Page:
Any and every declaration on the part of the believer that sets forth the fruitage of his study of God’s Word is necessarily a creed. It is this as it sets forth what he believes to be the truth of God’s Word. Thus every sermon is, rightly considered a creed. Therefore they who object to the creed, should in order to be consistent, demand of their pastor that, when in his pulpit, he do nothing more than read to them God’s Word. They should not require of him that he explain the word to them. For such an explanation would be his creed. It is evident that the cry “No creed but Christ” is absurd. The term creed stands for truth, thus for the content of saving faith. If, therefore there need be no creed, faith need have no content. If there need be no creed, there need be no knowledge of Christ and of God for salvation, and the Scriptures can be dispensed with. Even the pastor, when in the pulpit, would do nothing but read to his hearers from the Bible, he would also then be coming to them with his creed, if he understood and believed what he was reading. So, to say, No Creed, is to say, No Scriptures. Thus in the final instance, it is to say, No Christ.

Creeds, it is said, make division in the church. This is not true of the great creeds of Christendom. For in these creeds is expressed what all God’s believing people, without exception, hold to be the truth of God’s Word. The apostle’s creed declares that God is the Father, the Almighty, the Maker of heaven and earth; that Jesus Christ is His only begotten Son. . . .” They who deny this, are called antichrists in Scripture. The aforesaid creeds make division not between God’s believing people but between the church and the world, believers and unbelievers.

But now it is true that God’s people have their doctrinal differences. There are various persuasions among them, such as Reformed and Lutheran and Baptist, not to mention others. Should believing people forget their differences and unite on the basis of the great creeds—creeds in which is expressed what all believers hold to be the truth? Then the church universal would be presenting to the world a united front. Then God’s people, it is said, would be one. But would they? True oneness is not to be achieved through believing people ignoring doctrinal differences. Doctrinal differences arise as result of someone thinking and believing wrongly. Hence, real unity is achieved only when those who err are made to see the light and come to the light. In other words, God’s people are one only to the extent that they all consciously abide in Christ. The divisions in the church are not representative of an ideal state. Christ’s will is that His people be one. And it is the solemn duty of every believer to work for unity not through his renouncing what he holds to be the truth but through His making sure whether what he holds to be truth is truth, and secondly through his assailing false beliefs and doctrines in order that those ensnared by the lie may be won for the truth. The truth is a source of comfort to God’s people only to that extent that it is unmixed with error.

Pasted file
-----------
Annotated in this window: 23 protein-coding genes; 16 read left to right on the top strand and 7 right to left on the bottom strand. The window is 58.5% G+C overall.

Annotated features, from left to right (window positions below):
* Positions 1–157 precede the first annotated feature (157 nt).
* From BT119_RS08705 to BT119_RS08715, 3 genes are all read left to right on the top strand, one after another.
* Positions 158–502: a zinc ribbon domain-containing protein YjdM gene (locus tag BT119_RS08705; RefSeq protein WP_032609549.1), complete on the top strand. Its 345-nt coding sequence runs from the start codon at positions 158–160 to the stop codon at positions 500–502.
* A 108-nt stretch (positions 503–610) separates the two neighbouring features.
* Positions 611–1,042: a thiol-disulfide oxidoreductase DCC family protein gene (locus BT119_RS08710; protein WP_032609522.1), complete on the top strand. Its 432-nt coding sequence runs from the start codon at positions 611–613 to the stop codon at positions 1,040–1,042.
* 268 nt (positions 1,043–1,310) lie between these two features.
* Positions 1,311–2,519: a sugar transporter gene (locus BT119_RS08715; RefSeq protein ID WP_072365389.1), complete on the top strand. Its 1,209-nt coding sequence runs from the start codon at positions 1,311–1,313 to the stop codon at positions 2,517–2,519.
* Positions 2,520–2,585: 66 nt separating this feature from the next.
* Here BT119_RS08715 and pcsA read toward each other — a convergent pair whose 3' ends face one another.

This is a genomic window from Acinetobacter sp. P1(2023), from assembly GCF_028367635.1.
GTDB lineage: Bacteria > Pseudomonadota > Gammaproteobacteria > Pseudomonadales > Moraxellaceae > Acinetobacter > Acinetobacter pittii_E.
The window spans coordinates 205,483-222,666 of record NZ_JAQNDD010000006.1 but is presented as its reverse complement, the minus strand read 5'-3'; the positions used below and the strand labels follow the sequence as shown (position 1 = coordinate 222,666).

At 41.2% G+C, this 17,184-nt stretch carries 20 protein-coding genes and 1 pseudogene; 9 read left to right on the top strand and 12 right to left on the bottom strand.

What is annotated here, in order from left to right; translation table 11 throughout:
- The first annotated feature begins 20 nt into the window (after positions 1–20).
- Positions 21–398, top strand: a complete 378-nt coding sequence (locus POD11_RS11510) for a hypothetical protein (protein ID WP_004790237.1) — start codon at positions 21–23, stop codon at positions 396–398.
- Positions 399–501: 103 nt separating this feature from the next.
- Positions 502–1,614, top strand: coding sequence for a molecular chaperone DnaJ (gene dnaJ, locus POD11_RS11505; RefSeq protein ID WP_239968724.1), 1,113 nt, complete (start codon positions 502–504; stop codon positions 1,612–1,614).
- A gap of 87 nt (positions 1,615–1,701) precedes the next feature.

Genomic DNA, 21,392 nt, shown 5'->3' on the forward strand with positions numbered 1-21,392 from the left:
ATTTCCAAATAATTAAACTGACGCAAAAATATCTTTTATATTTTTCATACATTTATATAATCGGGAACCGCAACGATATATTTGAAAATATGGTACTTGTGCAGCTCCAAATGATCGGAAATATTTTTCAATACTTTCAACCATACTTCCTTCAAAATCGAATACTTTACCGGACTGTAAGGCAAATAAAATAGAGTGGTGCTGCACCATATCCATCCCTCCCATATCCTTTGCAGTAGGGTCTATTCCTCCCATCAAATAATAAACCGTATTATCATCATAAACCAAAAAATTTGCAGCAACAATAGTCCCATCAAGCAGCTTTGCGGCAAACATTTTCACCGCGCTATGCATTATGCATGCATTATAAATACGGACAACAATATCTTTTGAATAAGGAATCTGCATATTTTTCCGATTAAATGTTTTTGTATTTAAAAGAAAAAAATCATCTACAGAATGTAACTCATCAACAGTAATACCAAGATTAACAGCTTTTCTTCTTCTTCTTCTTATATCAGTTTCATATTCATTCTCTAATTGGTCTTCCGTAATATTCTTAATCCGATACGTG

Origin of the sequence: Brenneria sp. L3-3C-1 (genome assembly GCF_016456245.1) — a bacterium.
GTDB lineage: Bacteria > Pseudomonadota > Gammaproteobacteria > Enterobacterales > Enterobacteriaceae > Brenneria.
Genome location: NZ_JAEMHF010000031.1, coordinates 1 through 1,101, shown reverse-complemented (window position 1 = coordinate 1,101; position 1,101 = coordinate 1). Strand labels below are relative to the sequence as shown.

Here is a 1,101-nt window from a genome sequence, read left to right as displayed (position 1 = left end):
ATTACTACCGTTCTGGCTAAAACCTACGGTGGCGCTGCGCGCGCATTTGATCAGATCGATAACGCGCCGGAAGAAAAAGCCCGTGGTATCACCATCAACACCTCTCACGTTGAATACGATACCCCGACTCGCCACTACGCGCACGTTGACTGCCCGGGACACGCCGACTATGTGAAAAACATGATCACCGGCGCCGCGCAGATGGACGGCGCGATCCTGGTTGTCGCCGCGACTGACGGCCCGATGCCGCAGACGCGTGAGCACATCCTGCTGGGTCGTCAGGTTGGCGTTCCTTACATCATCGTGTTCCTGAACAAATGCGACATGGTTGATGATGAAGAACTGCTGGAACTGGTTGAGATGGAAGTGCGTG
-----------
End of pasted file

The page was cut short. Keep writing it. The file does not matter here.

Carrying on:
The great creeds of Christendom are the church’s priceless possession. As long as these creeds are held in honor, the church is safe. Satan realizes this only too well. To him, therefore, the creeds of the church are dreaded compositions. He knows that would he gain men for his lies, he must first detach them from the creeds of the church. So he derides the creed. He pits the creeds against Scripture and Christ and tells men that either shall have to be relinquished. And under the pretense of leading men back to the Scripture and to Christ, he leads them into ibis lies and to perdition.

The creeds of Christendom may be called storehouses of truth mined through the ages from the word of God by the Christian church. They are the depositaries of the fruits of centuries of labor done by the Christian Church. It is these creeds that are making it possible for the church at the present time to be preaching on the great truths contained in Scripture as she does. Supposing that the minister of the Gospel enters upon his ministerial career, a total stranger to the teachings of the creeds of the church; that, so far as be was concerned, these creeds did not exist. Then he would be no further into the truth than was the church at the time of the death of the last apostle. But through the centuries the Spirit has been leading the church farther and farther into the truth. And what the church apprehended, she was also empowered to express in adequate language, to bring into being her creeds. And these creeds, being what they are, immediately lead into the truth as far as the church was led through the ages.

The creeds, however, may not be placed in the room of Holy Writ. We once read upon a certain church bulletin the following, “Do we appreciate what our fathers have done in giving us answers to those important questions (the questions contained in our Heidelberg Catechism) in such a simple and condensed statement that it is easily understood, and we do not have to look up all the Scripture references and formulate our own answers.” The statement, “We do not have to look up all the scriptural references” leaves a strange impression. The meaning seems to be that, since we have the Catechism, we can do without Scripture, that thus the Catechism has been given us as a substitute for the Bible. Fact is that the scriptural references must indeed be looked up not only but studied with care. Everyone must make sure that what is expressed in the creed is what must be believed to be the truth of God’s Word.